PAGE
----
Additionally, consistent with the Centers for Disease Control and Prevention (the “CDC”) guidance that vaccinated individuals continue to wear face coverings and maintain physical distancing, the OSHA Guidance states that workplace COVID-19 policies should not distinguish between workers who are vaccinated and those who are not. It is recommended that employers continue to require all workers to follow protective measures until there is further guidance on how vaccination affects the transmissibility of COVID-19.

We note that the Equal Employment Opportunity Commission (the “EEOC”) recently issued guidance on COVID-19 vaccinations clarifying that employers may require employees to get vaccinated for COVID-19 as long as they provide reasonable accommodations to employees who are unable to receive a COVID-19 vaccine due to a disability or sincerely held religious practice or belief.[16] If an employee indicates that they are unable to receive a COVID-19 vaccine due to a disability or a religious belief, the employer should engage in an interactive process with the employee to offer reasonable accommodations absent an undue hardship to the employer. Only if the unvaccinated employee poses a direct threat to the workforce that cannot be reduced to an acceptable level can the employer “exclude the employee from physically entering the workplace.”[17] Employers may not automatically terminate or discriminate against an employee who is unable to be or has not yet been vaccinated.[18] 

Guidance on Screening and Testing

The OSHA Guidance also recommends that employers follow state or local guidance for COVID-19 screening and viral testing and inform employees of their workplace testing requirements, if any, and availability of testing options. Employers may incorporate COVID-19 testing in their COVID-19 prevention programs and refer to the CDC guidance on COVID-19 testing strategies for non-healthcare workplaces.[19]

Prohibition on Discrimination and Retaliation

Unlike the 2020 Guidance, the OSHA Guidance explicitly states employers are prohibited from discharging or discriminating against an employee for speaking out about unsafe working conditions or reporting an infection or exposure to COVID-19 to the employer or OSHA. The OSHA Guidance further recommends that employers (1) notify workers of their rights to a safe workplace; (2) ensure that workers know whom to contact with questions or concerns about workplace health and safety; (3) prohibit retaliation for raising workplace safety and health concerns or engaging in other protected activities under the OSH Act; and (4) consider setting up an anonymous process for raising concerns about workplace hazards relating to COVID-19. For example, the OSHA Guidance provides that employers may not discriminate against an employee for raising a reasonable concern about the employer’s COVID-19 infection control on their online, social, or any other media, or against an employee for wearing their own PPE such as respirators or gloves.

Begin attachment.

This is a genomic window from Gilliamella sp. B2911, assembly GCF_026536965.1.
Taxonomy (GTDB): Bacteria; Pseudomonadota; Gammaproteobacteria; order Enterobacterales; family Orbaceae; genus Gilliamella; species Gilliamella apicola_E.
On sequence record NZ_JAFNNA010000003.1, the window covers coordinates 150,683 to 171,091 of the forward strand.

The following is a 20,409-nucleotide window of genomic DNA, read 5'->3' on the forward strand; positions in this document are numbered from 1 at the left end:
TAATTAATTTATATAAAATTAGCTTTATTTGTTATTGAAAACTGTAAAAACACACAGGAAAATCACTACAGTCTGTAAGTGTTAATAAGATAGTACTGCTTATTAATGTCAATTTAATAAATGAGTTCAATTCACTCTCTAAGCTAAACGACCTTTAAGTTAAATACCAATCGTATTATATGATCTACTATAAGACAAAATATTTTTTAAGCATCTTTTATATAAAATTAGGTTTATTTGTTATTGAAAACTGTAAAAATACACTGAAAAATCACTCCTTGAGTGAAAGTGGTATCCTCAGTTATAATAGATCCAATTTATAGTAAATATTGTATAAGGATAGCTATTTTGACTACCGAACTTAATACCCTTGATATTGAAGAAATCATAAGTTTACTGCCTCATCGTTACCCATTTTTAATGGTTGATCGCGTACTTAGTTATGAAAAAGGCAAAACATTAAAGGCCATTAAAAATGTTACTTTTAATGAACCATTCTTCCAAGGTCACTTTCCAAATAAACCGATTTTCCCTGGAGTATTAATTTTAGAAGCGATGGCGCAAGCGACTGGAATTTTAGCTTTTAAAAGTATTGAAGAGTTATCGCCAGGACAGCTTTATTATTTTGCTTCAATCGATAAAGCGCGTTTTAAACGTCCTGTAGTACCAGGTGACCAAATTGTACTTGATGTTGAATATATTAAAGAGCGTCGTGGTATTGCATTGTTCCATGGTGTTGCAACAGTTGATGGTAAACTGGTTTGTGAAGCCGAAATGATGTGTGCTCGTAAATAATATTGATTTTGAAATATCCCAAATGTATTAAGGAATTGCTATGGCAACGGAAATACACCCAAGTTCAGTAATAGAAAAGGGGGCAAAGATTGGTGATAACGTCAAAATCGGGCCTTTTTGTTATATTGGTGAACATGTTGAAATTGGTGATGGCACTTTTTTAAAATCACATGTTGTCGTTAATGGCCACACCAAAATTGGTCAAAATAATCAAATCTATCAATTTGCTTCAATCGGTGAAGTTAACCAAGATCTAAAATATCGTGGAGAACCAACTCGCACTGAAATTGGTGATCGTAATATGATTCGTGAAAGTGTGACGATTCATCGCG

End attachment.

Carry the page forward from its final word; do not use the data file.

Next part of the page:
III.     Implications for Employers

  • Employers should stay abreast of any updated guidance from OSHA on mitigating and preventing the spread of COVID-19 in the workplace. It is anticipated that OSHA will issue binding emergency temporary standards on COVID-19 in the coming weeks.
  • Employers may wish to review their COVID-19 prevention programs to ensure that they are in compliance with the OSHA regulations and standards, as well as any applicable federal, state or local law. It is anticipated that OSHA will increase its inspection and citation efforts, given the Biden administration’s increased focus on enforcement.

The OSHA Guidance can be found here.

The 2020 Guidance can be found here.

President’s Biden’s Executive Order on Protecting Workers Health and Safety can be found here.

The EEOC Guidance on COVID-19 vaccinations can be found here.